And I am feeling optimistic about his fall classroom. For the moment, it is time to relax, bake some allergen-free cookies, and play at the playground!For anyone wanting some information on how to communicate with your child's school about allergies and sample accommodations for an IEP or 504 plan, here are a few helpful links that I have found.Lots of tips, FAQs, and handouts from Kids with Food Allergies (KFA)Downloadable school guidelines from FAANSample 504 planThe role of school nurses
I got a phone call the other day giving me a heads up that a mom was bringing in cupcakes to preschool for her son's birthday. She hadn't wanted to bring in a sugary treat, but knew all the other moms had been doing just that and didn't want her son to feel left out. Since she knew there were no safe bakery cupcakes for my son, she wanted to give me notice to provide some sort of safe treat if I so chose. I really appreciated her call, and set to work baking cupcakes (again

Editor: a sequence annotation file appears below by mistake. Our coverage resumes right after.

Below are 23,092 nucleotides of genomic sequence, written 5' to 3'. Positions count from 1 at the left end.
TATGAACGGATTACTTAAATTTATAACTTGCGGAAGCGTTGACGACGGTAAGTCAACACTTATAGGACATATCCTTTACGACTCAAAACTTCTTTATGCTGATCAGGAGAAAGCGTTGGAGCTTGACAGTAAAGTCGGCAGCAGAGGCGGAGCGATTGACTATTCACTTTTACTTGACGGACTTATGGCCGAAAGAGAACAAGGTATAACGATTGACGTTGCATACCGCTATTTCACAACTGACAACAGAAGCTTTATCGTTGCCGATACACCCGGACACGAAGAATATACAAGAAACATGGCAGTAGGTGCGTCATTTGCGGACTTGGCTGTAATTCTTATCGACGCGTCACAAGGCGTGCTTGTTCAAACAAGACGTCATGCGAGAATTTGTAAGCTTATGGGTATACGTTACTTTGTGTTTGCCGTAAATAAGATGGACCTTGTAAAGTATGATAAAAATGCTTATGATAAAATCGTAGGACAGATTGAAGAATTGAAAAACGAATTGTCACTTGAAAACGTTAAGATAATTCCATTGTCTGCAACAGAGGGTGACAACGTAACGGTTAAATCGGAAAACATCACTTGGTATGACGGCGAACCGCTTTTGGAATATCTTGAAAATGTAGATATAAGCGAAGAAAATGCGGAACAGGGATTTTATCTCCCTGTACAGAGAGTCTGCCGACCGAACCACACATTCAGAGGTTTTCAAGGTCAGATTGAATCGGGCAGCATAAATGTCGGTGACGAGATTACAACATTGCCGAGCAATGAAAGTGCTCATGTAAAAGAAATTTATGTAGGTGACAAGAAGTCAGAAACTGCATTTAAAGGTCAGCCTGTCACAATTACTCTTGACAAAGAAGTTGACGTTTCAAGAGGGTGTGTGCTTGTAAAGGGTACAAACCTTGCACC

). As I baked them, I thought how ironic it was. The school has a no-nuts policy and also does not allow homemade food, apparently due to allergy concerns (I can send in homemade snacks for my child, I just can't provide them to the whole class). As far as I can tell, the only allergic child in the class is mine, and these policies honestly aren't keeping him any safer. One mom's peanut-butter cookies were sent back home due to these policies, yet they serve cheese, crackers, pudding, milk, cupcakes, cookies, etc. all unsafe for the Wise Old Owl. What is being served is not as important as HOW it is served--kept away from him and cleaned up thoroughly at the end of snack time. (In an ideal world, they would only serve safe snacks, but I am realistic that most kids wouldn't like the same things as my picky child.) So anyway, there was the birthday child having store-bought cupcakes, and my child having delicious home-made cupcakes